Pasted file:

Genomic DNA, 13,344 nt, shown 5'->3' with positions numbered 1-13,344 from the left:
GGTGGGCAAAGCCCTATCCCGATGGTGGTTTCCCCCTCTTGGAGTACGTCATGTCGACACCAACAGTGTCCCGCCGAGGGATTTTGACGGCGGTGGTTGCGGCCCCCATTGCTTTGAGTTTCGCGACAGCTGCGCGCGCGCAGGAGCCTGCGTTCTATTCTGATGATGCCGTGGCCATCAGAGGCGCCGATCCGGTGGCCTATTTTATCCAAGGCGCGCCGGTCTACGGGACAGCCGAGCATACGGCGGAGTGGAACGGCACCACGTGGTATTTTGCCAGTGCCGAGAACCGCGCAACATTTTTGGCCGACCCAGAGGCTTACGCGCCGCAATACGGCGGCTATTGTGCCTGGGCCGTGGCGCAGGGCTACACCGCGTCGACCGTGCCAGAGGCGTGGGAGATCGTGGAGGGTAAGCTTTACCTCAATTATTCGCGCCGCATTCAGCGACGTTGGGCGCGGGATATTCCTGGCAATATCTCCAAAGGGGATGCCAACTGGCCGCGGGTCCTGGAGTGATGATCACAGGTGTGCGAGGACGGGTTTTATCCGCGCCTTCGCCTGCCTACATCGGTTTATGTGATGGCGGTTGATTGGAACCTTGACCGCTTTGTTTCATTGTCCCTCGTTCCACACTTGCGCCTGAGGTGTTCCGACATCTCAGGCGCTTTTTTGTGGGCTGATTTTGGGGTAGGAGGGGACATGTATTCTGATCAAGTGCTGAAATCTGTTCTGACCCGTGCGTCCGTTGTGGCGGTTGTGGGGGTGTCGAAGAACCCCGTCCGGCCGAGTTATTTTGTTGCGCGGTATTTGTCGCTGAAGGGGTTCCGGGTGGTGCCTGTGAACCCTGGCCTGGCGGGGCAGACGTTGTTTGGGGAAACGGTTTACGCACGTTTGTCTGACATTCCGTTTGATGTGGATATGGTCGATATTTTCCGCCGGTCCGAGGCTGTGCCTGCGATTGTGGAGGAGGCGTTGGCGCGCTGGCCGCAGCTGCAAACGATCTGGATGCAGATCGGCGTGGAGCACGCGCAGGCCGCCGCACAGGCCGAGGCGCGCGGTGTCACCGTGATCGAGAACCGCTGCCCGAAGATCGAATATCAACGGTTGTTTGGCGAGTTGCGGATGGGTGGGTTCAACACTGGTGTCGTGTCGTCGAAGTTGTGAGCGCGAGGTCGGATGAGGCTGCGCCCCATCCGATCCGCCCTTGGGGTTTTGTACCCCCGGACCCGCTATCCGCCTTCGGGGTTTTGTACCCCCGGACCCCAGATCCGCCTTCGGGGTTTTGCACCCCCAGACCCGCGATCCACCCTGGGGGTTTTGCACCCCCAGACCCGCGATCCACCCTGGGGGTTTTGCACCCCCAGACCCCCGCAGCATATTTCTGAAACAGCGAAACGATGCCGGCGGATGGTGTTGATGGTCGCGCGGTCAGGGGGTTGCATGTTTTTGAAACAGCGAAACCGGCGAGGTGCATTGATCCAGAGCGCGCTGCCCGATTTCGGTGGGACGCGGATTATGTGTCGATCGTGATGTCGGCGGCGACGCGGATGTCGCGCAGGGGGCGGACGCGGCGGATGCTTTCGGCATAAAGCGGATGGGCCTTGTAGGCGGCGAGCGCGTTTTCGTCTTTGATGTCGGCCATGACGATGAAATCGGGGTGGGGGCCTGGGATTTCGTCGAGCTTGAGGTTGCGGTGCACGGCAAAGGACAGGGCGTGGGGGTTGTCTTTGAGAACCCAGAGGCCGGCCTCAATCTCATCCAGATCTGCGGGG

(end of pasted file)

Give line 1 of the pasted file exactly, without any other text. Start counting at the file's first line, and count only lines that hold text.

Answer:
Genomic DNA, 13,344 nt, shown 5'->3' with positions numbered 1-13,344 from the left: